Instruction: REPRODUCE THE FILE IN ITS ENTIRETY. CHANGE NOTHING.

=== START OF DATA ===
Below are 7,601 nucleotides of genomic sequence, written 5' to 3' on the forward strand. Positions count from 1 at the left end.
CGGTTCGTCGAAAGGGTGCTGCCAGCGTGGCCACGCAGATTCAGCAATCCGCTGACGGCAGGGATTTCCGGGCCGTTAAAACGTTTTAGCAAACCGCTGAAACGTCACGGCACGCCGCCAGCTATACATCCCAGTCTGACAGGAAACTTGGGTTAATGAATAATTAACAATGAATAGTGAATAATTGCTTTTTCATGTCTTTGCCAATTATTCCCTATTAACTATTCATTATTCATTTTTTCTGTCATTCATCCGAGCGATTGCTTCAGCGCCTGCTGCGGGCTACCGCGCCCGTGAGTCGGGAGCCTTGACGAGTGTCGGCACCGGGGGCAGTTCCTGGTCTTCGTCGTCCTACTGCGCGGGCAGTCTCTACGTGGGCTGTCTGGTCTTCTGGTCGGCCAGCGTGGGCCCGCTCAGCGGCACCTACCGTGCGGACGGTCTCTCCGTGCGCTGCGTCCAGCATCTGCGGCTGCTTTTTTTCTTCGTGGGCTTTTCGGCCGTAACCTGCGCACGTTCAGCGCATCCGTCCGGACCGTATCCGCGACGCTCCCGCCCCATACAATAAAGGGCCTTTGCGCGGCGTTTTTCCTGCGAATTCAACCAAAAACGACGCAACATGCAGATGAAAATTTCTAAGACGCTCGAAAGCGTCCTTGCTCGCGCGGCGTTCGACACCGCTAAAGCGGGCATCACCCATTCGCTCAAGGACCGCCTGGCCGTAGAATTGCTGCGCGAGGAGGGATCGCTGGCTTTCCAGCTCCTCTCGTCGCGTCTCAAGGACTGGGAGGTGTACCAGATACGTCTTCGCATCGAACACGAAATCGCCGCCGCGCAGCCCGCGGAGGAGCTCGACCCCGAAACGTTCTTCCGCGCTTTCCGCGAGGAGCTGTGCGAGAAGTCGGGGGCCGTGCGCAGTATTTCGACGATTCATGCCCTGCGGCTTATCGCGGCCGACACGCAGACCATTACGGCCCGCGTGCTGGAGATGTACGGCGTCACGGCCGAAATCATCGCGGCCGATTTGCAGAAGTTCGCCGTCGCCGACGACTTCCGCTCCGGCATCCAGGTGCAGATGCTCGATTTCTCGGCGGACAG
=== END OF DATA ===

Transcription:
Below are 7,601 nucleotides of genomic sequence, written 5' to 3' on the forward strand. Positions count from 1 at the left end.
CGGTTCGTCGAAAGGGTGCTGCCAGCGTGGCCACGCAGATTCAGCAATCCGCTGACGGCAGGGATTTCCGGGCCGTTAAAACGTTTTAGCAAACCGCTGAAACGTCACGGCACGCCGCCAGCTATACATCCCAGTCTGACAGGAAACTTGGGTTAATGAATAATTAACAATGAATAGTGAATAATTGCTTTTTCATGTCTTTGCCAATTATTCCCTATTAACTATTCATTATTCATTTTTTCTGTCATTCATCCGAGCGATTGCTTCAGCGCCTGCTGCGGGCTACCGCGCCCGTGAGTCGGGAGCCTTGACGAGTGTCGGCACCGGGGGCAGTTCCTGGTCTTCGTCGTCCTACTGCGCGGGCAGTCTCTACGTGGGCTGTCTGGTCTTCTGGTCGGCCAGCGTGGGCCCGCTCAGCGGCACCTACCGTGCGGACGGTCTCTCCGTGCGCTGCGTCCAGCATCTGCGGCTGCTTTTTTTCTTCGTGGGCTTTTCGGCCGTAACCTGCGCACGTTCAGCGCATCCGTCCGGACCGTATCCGCGACGCTCCCGCCCCATACAATAAAGGGCCTTTGCGCGGCGTTTTTCCTGCGAATTCAACCAAAAACGACGCAACATGCAGATGAAAATTTCTAAGACGCTCGAAAGCGTCCTTGCTCGCGCGGCGTTCGACACCGCTAAAGCGGGCATCACCCATTCGCTCAAGGACCGCCTGGCCGTAGAATTGCTGCGCGAGGAGGGATCGCTGGCTTTCCAGCTCCTCTCGTCGCGTCTCAAGGACTGGGAGGTGTACCAGATACGTCTTCGCATCGAACACGAAATCGCCGCCGCGCAGCCCGCGGAGGAGCTCGACCCCGAAACGTTCTTCCGCGCTTTCCGCGAGGAGCTGTGCGAGAAGTCGGGGGCCGTGCGCAGTATTTCGACGATTCATGCCCTGCGGCTTATCGCGGCCGACACGCAGACCATTACGGCCCGCGTGCTGGAGATGTACGGCGTCACGGCCGAAATCATCGCGGCCGATTTGCAGAAGTTCGCCGTCGCCGACGACTTCCGCTCCGGCATCCAGGTGCAGATGCTCGATTTCTCGGCGGACAG